Browsing School of Dentistry by Subject "microbial adherence"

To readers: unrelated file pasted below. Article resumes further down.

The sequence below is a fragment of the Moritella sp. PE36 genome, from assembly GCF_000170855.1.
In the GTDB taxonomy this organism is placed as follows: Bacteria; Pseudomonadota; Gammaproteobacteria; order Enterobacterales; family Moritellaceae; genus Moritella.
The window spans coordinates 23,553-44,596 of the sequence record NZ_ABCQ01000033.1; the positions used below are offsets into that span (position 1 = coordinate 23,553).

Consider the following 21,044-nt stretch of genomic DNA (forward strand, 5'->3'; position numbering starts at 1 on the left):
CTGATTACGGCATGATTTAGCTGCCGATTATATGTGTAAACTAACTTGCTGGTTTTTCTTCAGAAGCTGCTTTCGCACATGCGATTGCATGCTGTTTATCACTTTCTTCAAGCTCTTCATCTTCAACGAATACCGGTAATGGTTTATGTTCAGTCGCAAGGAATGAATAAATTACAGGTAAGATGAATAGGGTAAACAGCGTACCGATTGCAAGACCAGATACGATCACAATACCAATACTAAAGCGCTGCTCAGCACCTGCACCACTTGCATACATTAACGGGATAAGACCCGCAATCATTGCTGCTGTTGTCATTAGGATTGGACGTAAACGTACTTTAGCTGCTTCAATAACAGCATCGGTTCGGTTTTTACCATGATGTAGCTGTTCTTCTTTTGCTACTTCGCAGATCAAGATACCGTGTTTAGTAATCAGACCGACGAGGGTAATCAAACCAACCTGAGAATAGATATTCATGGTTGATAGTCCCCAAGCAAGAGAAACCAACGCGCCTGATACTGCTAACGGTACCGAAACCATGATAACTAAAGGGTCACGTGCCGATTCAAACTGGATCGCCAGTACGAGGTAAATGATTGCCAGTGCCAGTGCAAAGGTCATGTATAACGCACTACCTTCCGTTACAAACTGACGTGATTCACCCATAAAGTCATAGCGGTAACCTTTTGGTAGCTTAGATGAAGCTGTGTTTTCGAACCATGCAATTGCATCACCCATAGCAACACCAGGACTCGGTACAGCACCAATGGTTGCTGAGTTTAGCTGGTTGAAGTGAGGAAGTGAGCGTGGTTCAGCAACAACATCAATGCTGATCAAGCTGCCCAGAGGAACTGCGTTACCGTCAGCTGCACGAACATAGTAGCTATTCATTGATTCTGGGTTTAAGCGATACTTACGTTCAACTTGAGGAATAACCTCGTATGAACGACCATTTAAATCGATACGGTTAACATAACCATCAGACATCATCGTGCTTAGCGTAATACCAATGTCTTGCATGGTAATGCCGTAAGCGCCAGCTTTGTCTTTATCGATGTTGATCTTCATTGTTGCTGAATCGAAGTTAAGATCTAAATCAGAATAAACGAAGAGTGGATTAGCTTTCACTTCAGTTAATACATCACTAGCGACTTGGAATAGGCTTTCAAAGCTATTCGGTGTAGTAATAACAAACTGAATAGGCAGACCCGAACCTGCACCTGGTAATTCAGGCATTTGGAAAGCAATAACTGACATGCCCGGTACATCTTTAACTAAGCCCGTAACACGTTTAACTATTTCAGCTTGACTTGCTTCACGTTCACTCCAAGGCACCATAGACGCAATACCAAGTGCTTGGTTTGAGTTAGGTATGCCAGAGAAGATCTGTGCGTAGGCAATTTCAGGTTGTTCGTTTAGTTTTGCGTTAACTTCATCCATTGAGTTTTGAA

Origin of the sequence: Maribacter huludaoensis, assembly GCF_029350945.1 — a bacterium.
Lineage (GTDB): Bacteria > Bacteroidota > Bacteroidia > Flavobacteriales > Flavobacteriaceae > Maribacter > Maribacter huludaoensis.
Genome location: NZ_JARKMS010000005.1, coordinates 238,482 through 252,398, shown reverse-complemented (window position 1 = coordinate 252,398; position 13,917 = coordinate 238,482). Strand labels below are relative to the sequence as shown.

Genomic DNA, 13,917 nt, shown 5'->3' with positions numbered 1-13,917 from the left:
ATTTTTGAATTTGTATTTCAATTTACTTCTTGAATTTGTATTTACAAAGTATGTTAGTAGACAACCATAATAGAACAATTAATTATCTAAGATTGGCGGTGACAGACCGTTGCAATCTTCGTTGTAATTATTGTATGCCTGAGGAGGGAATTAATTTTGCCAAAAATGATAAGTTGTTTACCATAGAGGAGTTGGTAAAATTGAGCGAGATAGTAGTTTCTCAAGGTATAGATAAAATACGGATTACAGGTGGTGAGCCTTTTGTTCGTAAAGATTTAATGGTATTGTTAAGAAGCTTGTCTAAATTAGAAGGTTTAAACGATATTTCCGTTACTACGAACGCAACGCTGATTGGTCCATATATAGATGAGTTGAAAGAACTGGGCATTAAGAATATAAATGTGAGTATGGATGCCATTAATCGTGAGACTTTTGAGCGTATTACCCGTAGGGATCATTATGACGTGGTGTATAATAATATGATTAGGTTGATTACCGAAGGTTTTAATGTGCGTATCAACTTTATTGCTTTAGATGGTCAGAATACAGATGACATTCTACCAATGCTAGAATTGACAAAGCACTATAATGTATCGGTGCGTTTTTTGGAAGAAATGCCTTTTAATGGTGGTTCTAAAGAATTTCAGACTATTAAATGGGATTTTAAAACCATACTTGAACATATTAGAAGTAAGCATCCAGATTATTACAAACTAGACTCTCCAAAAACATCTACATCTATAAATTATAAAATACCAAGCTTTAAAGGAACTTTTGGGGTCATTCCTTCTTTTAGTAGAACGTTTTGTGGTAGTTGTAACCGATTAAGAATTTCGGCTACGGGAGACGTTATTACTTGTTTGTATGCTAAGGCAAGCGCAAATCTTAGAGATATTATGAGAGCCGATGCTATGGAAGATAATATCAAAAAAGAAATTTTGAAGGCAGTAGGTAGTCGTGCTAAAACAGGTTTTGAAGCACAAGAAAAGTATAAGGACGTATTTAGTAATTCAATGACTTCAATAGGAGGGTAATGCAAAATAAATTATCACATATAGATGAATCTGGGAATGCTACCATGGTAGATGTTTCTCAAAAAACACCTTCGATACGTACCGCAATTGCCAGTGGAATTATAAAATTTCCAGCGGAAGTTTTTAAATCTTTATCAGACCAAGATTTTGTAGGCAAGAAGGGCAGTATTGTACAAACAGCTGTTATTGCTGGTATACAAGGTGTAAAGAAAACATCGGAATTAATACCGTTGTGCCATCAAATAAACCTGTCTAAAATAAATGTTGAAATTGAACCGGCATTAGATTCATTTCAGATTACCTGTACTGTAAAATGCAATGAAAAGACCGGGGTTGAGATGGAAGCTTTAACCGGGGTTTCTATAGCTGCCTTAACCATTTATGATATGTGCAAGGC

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Comparative Microbial Adherence to Various Implant Dental Restorative MaterialsThe oral cavity contains the most complex microbial community of the body, which has more than 700 bacterial species. These microbial species colonize different habitats in the oral cavity. The biological interaction between dental restorative materials and the encompassing oral microbes is one of the most important factors for their clinical prognosis. Many studies have shown that there are distinctive interactions between the rate of microbial formation and the restoration material itself. Currently, there are several Implant Dental Restorative Materials on the market like poly-methyl methacrylate, feldspathic porcelain, dental zirconia, and dental composite resin. The purpose of this study was to comparatively evaluate initial adherence for C. albicans and S. aureus on five different implant dental restorative materials. Ten samples/group were constructed as 5mm x 5mm x 2.5 mm rectangles and were fabricated as per the manufacturer's instructions for each groups. Five groups were made from different types of materials: Polymethyl methacrylate denture material processed with the compression molding technique (PMMA), computer-aided design and computer-aided manufactured dental acrylic (CAD/CAM PMMA), feldspathic porcelain, dental zirconia, and pink dental composite resin. There was a significant difference between the five groups for C. Albicans (F=891.16, p=.0005). CFUs/ml for the pink dental composite resin were significantly higher than the other four groups. However, The dental zirconia group showed the lowest CFUs/ml for initial adherence between all the groups. For S. aureus, CFUs/ml for the pink dental composite resin was significantly higher than the other four groups. Heat polymerized PMMA and the CAD/CAM PMMA group showed significantly higher CFUs/ml than Feldspathic porcelain and dental zirconia groups. In conclusion, there was a significant difference between the five groups for initial adherence of C. albicans and S. aureus. The dental zirconia group showed the lowest initial adherence and the pink dental composite resin group showed the highest initial adherence for both microbes. Within limitation for this study, understanding what is the best for final dental restorative material from aspect of how much it could harbor microbes is an important factor in the final success of treatment and this study investigated this aspect under control conditions.